Richard Holliday

At the beginning of a new century, Earth stands polluted. Humanity has outgrown the home that brought it to life.

As the gears of civilization start to falter and seize, attention is turned to a new world that has been just out of reach but now looks like a prime territory for a new human empire.

But before the grandiose strides to intergalactic humanity can be made, the ground has to be broken and the baby-steps toward colonisation of Earth’s closest neighbour, Mars, have to be taken.
Join the two hundred or so pioneers that are tasked with making history as they prepare to leave their homes forever for a new life on the Red Planet, where adversity from both their own species and their new home tests their will to survive.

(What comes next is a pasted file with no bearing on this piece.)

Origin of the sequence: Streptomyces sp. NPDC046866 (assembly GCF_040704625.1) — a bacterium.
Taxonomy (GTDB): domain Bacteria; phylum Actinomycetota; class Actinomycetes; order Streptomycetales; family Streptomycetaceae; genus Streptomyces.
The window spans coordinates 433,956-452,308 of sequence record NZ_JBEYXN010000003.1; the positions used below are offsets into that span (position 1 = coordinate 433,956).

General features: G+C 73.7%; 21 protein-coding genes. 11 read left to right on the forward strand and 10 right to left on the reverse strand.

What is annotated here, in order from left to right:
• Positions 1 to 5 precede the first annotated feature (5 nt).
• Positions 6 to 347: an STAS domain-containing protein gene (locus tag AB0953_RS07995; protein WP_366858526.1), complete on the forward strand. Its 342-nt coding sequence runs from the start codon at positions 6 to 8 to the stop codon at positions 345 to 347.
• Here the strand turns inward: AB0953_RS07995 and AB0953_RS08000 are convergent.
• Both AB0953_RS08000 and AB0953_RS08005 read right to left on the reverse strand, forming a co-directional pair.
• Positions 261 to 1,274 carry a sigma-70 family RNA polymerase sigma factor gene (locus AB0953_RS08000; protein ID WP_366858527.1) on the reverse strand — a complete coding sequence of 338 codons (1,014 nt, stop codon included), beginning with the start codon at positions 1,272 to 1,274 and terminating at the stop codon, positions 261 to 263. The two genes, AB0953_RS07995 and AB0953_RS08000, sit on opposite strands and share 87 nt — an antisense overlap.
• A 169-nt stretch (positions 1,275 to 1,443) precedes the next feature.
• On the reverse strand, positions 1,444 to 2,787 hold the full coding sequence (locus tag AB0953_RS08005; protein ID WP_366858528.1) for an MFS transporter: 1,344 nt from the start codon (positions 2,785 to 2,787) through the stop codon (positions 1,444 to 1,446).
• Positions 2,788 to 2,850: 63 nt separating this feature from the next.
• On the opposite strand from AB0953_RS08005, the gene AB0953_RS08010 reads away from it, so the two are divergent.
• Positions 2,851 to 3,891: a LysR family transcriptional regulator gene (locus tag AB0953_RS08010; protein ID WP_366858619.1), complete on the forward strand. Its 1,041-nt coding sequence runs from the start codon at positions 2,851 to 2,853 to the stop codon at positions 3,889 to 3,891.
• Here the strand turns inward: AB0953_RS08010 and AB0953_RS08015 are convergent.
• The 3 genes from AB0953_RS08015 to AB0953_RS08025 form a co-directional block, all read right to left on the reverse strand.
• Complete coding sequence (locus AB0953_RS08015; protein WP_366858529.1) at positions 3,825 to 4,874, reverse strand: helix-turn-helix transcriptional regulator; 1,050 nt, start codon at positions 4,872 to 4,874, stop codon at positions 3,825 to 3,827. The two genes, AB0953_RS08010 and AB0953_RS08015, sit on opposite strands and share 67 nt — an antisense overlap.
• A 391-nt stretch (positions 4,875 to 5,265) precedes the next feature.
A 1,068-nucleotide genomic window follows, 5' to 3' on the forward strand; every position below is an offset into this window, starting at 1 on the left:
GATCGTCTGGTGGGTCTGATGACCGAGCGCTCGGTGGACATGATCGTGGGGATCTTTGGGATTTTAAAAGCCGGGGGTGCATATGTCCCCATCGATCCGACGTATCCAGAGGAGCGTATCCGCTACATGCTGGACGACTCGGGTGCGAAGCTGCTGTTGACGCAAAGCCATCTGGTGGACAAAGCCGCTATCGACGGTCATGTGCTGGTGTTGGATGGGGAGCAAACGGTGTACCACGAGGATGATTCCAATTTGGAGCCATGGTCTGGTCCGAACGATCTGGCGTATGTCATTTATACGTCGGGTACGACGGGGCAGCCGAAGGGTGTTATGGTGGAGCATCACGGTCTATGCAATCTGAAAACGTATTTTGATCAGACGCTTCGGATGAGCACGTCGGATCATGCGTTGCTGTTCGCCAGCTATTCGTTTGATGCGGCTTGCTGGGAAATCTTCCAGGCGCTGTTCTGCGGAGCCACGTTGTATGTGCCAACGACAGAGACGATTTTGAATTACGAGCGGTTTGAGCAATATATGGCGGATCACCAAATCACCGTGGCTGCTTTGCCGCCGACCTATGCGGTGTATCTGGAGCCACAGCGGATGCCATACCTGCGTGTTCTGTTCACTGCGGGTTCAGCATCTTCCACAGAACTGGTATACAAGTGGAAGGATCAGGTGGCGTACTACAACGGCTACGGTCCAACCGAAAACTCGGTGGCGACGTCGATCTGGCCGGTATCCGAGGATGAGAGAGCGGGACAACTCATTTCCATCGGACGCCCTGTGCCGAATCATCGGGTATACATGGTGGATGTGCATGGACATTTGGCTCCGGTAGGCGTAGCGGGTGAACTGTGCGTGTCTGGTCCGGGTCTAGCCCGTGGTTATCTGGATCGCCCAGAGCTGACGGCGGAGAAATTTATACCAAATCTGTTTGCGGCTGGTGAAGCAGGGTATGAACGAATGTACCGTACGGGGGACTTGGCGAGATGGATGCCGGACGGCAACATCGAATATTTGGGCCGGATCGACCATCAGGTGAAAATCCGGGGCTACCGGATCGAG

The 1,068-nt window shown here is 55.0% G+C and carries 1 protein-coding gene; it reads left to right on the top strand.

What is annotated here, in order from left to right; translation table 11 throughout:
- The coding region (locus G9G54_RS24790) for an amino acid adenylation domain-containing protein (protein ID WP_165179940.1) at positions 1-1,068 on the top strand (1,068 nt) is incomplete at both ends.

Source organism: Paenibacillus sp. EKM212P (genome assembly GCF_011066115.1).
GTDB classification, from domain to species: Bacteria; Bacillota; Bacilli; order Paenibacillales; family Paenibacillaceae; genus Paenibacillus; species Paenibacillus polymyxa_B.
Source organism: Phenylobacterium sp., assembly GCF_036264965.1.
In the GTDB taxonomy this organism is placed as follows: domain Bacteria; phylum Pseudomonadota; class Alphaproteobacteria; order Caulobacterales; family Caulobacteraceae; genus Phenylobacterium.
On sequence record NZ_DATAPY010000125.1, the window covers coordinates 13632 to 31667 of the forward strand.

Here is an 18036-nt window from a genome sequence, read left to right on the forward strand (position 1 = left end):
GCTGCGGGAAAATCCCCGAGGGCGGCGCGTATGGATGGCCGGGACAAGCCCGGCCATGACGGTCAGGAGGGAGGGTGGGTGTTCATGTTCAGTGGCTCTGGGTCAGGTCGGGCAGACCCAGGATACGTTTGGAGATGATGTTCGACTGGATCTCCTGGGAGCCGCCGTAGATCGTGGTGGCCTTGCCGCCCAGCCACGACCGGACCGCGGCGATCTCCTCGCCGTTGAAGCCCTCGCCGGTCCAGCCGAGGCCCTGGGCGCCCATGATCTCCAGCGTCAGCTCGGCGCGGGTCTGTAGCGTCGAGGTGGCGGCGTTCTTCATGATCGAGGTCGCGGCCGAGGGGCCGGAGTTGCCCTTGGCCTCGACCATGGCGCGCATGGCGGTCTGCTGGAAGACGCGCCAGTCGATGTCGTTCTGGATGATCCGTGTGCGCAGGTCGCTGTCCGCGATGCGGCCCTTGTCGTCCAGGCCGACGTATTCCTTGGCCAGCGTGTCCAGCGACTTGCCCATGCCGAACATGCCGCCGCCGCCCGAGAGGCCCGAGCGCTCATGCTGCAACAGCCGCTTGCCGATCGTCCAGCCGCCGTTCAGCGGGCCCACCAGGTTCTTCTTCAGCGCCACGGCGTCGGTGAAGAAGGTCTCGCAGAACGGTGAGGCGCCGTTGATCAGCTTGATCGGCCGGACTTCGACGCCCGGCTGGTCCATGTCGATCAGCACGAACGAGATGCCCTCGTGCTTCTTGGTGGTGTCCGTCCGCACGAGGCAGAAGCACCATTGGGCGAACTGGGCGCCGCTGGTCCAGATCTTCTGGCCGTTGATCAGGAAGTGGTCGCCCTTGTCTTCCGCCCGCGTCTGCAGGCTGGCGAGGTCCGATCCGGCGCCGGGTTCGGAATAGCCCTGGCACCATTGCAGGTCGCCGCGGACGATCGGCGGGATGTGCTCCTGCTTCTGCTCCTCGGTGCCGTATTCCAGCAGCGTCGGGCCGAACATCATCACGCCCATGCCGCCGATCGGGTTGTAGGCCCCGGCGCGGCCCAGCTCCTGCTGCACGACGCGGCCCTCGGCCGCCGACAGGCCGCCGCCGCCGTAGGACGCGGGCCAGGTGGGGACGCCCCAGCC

Colonisation book cover

This was free, so I can’t really say I made a loss on it. But it’s seriously in need of editing (I didn’t see a chapter with an error in spelling, grammar, continuity etc) and the whole idea of the work is blatant nonsense.
Kids, being sent off to Mars, I can sort of swallow. But being lied to, supposedly forging out on their own and then doing the same thing to their peers is a little too thin, even for a teen romp.

None of the sections work; the opener is soppy, far too much time is spent on a journey to an academy, training is foreshortened, the landing on Mars is silly (nobody’s qualified, after all, we missed a shedload of training), and the decisions made post-landing are the sort of thing even a trigger happy Klingon may abjure. The command structure is laughable, the way “the baddy” takes charge is clearly just done for the author’s benefit and the whole work exudes a sense of 1950s space opera inexpertly modernized and rather trashed in the process. Remind me to send Holliday a Heinlein juvenile someday and perhaps I’ll check out one of his later works in another life.

Published by Sean Randall

I am an avid reader, technologist and disability advocate living in the middle of England with my wife, daughter and pets.

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